I was truly honored to receive this invitation. Over the past months, I have helped Amy and Caroline, two staff members of 28TooMany, on the sidelines with the writing of 30 (!!) country reports and the overall analysis. It was my absolute pleasure to provide them with my knowledge and expertise in relation to legal frameworks and FGM/C in the African context. I was very excited to see my name acknowledged in the report.
Joint research project
This research project started about 1.5 years ago. It is a collaboration with TrustLaw, the Thomson Reuters Foundation’s global, legal pro bono service that connects law firms and legal teams to NGOs and social enterprises that are working to create social and environmental change. In this project, the NGO 28TooMany was connected to the best law firms to provide them with free legal assistance.
The NGO 28 Too Many was established in 2010 by Dr. Ann-Marie Wilson to undertake research and provide knowledge and tools to those working to end FGM/C in the countries in Africa where it is practiced (28 countries) and across the diaspora worldwide. Their vision is a world where every girl and woman is safe, healthy and lives free from FGM/C. They effect this change by:
- Collating and Interpreting Data (Research)
- Influencing Influencers (Top down approach)
- Equipping Local Organisations (Bottom up approach)
Their approach is to play a catalytic role in both and to base our interventions on solid research.
The 13th of September, the launch took place in the beautiful building of the law firm Latham & Watkins in the city center of London. I was very impressed that commercial law firms have spent so many pro-bono hours on researching FGM/C in Africa. In total, more than 125 lawyers all over the world invested their time and energy on this project, including lawyers working for Latham & Watkins, Reed Smith LLP, Shearman & Sterling, Cleary Gottlieb Steen & Hamilton, Udo Udoma & Belo-Osagie, Omer Abdelati Law Firm and Sharkawy & Sarhan. It was heartwarming to see the commitment of those lawyers, the staff members of 28TooMany as well as Thomson Reuters Foundation. I felt honored to be invited to lift a glass of champaign on this major achievement. In total, they drafted together 29 individual country reports, which are now available on the 28 Too Many website as well as one overall analysis report. This overall report can be downloaded here (or by clicking on the report below). The whole event was recorded and can be seen at this website.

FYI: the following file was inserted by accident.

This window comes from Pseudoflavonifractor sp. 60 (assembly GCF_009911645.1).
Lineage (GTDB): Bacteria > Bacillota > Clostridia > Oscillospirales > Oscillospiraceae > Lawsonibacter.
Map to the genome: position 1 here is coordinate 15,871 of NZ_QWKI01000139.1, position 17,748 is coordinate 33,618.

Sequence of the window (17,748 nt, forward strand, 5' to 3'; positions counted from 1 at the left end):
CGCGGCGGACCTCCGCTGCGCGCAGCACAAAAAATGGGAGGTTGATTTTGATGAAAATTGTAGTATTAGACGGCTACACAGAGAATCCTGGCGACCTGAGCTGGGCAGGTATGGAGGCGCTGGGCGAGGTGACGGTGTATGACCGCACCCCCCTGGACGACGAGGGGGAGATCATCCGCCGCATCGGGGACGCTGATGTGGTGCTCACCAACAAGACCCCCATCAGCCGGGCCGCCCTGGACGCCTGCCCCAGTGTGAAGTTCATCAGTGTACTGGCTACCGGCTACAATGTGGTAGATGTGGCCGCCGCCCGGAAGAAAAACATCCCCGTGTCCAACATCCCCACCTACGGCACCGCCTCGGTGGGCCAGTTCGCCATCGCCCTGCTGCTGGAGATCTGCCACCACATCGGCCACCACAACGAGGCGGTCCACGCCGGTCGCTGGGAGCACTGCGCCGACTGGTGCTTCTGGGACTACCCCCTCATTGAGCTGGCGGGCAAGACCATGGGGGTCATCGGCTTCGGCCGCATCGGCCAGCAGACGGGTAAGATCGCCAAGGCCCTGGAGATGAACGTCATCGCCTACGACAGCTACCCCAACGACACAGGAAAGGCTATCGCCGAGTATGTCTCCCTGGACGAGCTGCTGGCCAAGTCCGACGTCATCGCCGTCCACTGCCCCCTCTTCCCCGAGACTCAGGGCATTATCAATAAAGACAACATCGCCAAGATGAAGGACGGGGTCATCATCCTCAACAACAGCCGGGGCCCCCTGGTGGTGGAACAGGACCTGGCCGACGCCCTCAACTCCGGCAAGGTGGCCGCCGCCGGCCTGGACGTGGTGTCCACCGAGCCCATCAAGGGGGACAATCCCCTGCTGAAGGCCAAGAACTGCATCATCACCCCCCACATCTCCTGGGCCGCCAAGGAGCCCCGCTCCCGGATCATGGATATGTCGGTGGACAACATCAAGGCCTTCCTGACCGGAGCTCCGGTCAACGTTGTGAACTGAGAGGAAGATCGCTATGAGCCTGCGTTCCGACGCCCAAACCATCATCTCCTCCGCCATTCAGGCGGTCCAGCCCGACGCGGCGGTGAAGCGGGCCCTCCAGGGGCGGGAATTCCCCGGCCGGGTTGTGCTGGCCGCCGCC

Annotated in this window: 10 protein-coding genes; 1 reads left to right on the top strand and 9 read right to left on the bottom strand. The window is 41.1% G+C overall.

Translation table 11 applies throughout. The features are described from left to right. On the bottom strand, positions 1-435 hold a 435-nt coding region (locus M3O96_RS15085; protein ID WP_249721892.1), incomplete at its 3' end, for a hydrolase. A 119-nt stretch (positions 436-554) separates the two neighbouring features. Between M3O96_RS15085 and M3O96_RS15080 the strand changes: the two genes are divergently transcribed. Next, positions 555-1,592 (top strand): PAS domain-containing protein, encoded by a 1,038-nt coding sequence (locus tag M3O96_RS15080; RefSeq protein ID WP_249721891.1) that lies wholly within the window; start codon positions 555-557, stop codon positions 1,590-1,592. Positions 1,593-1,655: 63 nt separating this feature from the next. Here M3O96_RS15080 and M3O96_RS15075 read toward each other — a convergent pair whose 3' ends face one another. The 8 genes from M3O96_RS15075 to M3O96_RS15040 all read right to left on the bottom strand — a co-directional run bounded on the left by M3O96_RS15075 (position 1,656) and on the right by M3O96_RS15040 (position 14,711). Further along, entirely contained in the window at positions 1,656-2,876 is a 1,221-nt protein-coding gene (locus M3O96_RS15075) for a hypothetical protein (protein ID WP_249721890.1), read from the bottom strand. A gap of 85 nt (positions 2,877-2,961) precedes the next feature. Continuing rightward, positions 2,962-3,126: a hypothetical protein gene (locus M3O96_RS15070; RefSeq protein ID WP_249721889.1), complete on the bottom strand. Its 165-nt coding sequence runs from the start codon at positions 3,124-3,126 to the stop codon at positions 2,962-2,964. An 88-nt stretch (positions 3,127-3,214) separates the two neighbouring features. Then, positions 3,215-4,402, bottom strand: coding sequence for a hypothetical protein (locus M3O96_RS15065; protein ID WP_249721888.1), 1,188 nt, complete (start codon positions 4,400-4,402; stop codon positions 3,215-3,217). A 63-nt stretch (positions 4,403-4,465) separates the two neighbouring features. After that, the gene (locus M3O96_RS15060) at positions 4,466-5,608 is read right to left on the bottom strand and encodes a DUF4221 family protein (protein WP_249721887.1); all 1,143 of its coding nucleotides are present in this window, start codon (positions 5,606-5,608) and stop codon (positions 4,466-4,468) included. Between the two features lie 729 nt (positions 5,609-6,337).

This collaborative research project has been nominated for the “Collaboration Award” at the 2018 TrustLaw Awards.
Visiting other NGOs
I used my time in London to also visit other NGOs working on the topic of Female Genital Mutilation/Cutting. For example, I had a meeting with Julia Lalla-Maharajh OBE, the Founder & CEO of the Orchid Project. We met a couple of years ago in Senegal, when we visited an 80-year old man (Demba) in the village Keur Simbara, together with Molly Melching of Tostan. We spoke for about 3 hours with him, and he explained how he has visited almost 350 villages to advocate against FGM/C and shared with us his experiences. Over the years, Julia and I remained in touch and it was lovely to have a coffee together again in their beautiful office 'the Foundry'.
In addition, I also had a meeting with Naana Otoo-Oyortey, Executive Director of Forward UK. I am currently involved in a study about FGM/C in Tanzania that we are conducting together. Over the past 10 years, Tanzania made progress in reducing FGM/C and this study seeks to answer the question how this progress could be explained and to contribute to evidence on what has worked to achieve this. I cooperate for this study with a local consultant working for the consultancy firm Hodari Tanzania in Dar es Salaam. Apart from catching up and having a coffee with cookies with Naana (and various staff members), we also discussed the progress of this study and next steps to be taken.All in all, it was a very successful business trip. I absolutely enjoyed t. I stayed in a nice Airbnb in an upcoming neighborhood in Londen, close to nice cafes and restaurants (the advantage of having your own company: no boring hotels!). ;-)
Thanks again for having me / the invitation to come to London and I look forward to our fruitful collaboration in the future!